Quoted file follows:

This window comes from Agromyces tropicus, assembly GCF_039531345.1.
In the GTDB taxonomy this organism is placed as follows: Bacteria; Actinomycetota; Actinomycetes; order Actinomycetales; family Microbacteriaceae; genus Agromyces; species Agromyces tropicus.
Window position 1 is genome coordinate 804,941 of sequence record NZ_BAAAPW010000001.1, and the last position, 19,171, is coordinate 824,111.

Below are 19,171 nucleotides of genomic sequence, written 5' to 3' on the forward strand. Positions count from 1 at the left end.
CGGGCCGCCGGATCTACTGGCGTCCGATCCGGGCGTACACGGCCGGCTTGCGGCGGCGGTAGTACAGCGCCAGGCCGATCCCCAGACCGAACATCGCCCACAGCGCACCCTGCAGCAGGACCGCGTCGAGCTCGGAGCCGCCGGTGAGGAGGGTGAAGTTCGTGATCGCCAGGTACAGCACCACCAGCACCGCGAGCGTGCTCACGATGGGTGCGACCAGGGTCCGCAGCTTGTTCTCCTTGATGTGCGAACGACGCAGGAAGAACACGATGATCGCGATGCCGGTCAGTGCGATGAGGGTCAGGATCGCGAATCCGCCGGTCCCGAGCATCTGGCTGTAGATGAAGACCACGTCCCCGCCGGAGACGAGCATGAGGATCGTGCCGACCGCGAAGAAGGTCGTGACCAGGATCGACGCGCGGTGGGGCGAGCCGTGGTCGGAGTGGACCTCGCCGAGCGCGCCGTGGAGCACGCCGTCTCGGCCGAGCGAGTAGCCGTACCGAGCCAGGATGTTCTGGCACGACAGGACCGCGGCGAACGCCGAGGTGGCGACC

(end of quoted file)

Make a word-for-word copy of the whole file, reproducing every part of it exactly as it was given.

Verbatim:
This window comes from Agromyces tropicus, assembly GCF_039531345.1.
In the GTDB taxonomy this organism is placed as follows: Bacteria; Actinomycetota; Actinomycetes; order Actinomycetales; family Microbacteriaceae; genus Agromyces; species Agromyces tropicus.
Window position 1 is genome coordinate 804,941 of sequence record NZ_BAAAPW010000001.1, and the last position, 19,171, is coordinate 824,111.

Below are 19,171 nucleotides of genomic sequence, written 5' to 3' on the forward strand. Positions count from 1 at the left end.
CGGGCCGCCGGATCTACTGGCGTCCGATCCGGGCGTACACGGCCGGCTTGCGGCGGCGGTAGTACAGCGCCAGGCCGATCCCCAGACCGAACATCGCCCACAGCGCACCCTGCAGCAGGACCGCGTCGAGCTCGGAGCCGCCGGTGAGGAGGGTGAAGTTCGTGATCGCCAGGTACAGCACCACCAGCACCGCGAGCGTGCTCACGATGGGTGCGACCAGGGTCCGCAGCTTGTTCTCCTTGATGTGCGAACGACGCAGGAAGAACACGATGATCGCGATGCCGGTCAGTGCGATGAGGGTCAGGATCGCGAATCCGCCGGTCCCGAGCATCTGGCTGTAGATGAAGACCACGTCCCCGCCGGAGACGAGCATGAGGATCGTGCCGACCGCGAAGAAGGTCGTGACCAGGATCGACGCGCGGTGGGGCGAGCCGTGGTCGGAGTGGACCTCGCCGAGCGCGCCGTGGAGCACGCCGTCTCGGCCGAGCGAGTAGCCGTACCGAGCCAGGATGTTCTGGCACGACAGGACCGCGGCGAACGCCGAGGTGGCGACC